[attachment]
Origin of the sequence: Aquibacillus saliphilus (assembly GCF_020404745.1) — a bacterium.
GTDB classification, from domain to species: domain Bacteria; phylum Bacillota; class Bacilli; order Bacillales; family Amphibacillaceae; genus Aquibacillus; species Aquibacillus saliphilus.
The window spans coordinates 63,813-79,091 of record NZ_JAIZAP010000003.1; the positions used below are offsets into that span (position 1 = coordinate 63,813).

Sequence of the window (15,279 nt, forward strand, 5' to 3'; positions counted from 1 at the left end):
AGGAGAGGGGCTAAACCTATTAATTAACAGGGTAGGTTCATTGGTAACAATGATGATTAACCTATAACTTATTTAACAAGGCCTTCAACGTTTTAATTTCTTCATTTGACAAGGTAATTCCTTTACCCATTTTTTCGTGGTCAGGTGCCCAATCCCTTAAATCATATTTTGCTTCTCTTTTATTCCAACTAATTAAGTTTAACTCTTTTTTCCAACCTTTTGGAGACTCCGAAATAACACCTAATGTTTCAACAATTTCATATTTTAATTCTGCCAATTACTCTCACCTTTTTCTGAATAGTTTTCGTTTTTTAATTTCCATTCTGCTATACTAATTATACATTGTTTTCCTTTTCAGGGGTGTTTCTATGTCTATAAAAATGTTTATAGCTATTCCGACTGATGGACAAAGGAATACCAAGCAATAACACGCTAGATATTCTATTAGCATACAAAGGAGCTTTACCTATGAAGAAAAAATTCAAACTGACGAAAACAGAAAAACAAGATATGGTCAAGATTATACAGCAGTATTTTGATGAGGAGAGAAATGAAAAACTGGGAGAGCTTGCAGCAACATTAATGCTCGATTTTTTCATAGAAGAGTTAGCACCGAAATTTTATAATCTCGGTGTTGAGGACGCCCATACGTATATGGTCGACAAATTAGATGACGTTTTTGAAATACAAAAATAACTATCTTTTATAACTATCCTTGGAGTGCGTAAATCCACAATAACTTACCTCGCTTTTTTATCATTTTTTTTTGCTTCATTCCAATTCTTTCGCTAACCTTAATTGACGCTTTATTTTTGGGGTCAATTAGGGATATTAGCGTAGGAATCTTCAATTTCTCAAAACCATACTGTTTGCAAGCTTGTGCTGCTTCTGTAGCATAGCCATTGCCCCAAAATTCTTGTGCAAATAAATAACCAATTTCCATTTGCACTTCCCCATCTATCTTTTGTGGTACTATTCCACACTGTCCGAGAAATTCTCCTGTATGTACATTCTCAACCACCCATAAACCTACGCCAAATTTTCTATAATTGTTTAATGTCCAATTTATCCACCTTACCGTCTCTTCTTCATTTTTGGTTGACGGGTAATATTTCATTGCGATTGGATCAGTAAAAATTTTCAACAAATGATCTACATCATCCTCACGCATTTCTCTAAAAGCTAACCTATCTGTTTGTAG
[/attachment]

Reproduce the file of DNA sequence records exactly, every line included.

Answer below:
Origin of the sequence: Aquibacillus saliphilus (assembly GCF_020404745.1) — a bacterium.
GTDB classification, from domain to species: domain Bacteria; phylum Bacillota; class Bacilli; order Bacillales; family Amphibacillaceae; genus Aquibacillus; species Aquibacillus saliphilus.
The window spans coordinates 63,813-79,091 of record NZ_JAIZAP010000003.1; the positions used below are offsets into that span (position 1 = coordinate 63,813).

Sequence of the window (15,279 nt, forward strand, 5' to 3'; positions counted from 1 at the left end):
AGGAGAGGGGCTAAACCTATTAATTAACAGGGTAGGTTCATTGGTAACAATGATGATTAACCTATAACTTATTTAACAAGGCCTTCAACGTTTTAATTTCTTCATTTGACAAGGTAATTCCTTTACCCATTTTTTCGTGGTCAGGTGCCCAATCCCTTAAATCATATTTTGCTTCTCTTTTATTCCAACTAATTAAGTTTAACTCTTTTTTCCAACCTTTTGGAGACTCCGAAATAACACCTAATGTTTCAACAATTTCATATTTTAATTCTGCCAATTACTCTCACCTTTTTCTGAATAGTTTTCGTTTTTTAATTTCCATTCTGCTATACTAATTATACATTGTTTTCCTTTTCAGGGGTGTTTCTATGTCTATAAAAATGTTTATAGCTATTCCGACTGATGGACAAAGGAATACCAAGCAATAACACGCTAGATATTCTATTAGCATACAAAGGAGCTTTACCTATGAAGAAAAAATTCAAACTGACGAAAACAGAAAAACAAGATATGGTCAAGATTATACAGCAGTATTTTGATGAGGAGAGAAATGAAAAACTGGGAGAGCTTGCAGCAACATTAATGCTCGATTTTTTCATAGAAGAGTTAGCACCGAAATTTTATAATCTCGGTGTTGAGGACGCCCATACGTATATGGTCGACAAATTAGATGACGTTTTTGAAATACAAAAATAACTATCTTTTATAACTATCCTTGGAGTGCGTAAATCCACAATAACTTACCTCGCTTTTTTATCATTTTTTTTTGCTTCATTCCAATTCTTTCGCTAACCTTAATTGACGCTTTATTTTTGGGGTCAATTAGGGATATTAGCGTAGGAATCTTCAATTTCTCAAAACCATACTGTTTGCAAGCTTGTGCTGCTTCTGTAGCATAGCCATTGCCCCAAAATTCTTGTGCAAATAAATAACCAATTTCCATTTGCACTTCCCCATCTATCTTTTGTGGTACTATTCCACACTGTCCGAGAAATTCTCCTGTATGTACATTCTCAACCACCCATAAACCTACGCCAAATTTTCTATAATTGTTTAATGTCCAATTTATCCACCTTACCGTCTCTTCTTCATTTTTGGTTGACGGGTAATATTTCATTGCGATTGGATCAGTAAAAATTTTCAACAAATGATCTACATCATCCTCACGCATTTCTCTAAAAGCTAACCTATCTGTTTGTAG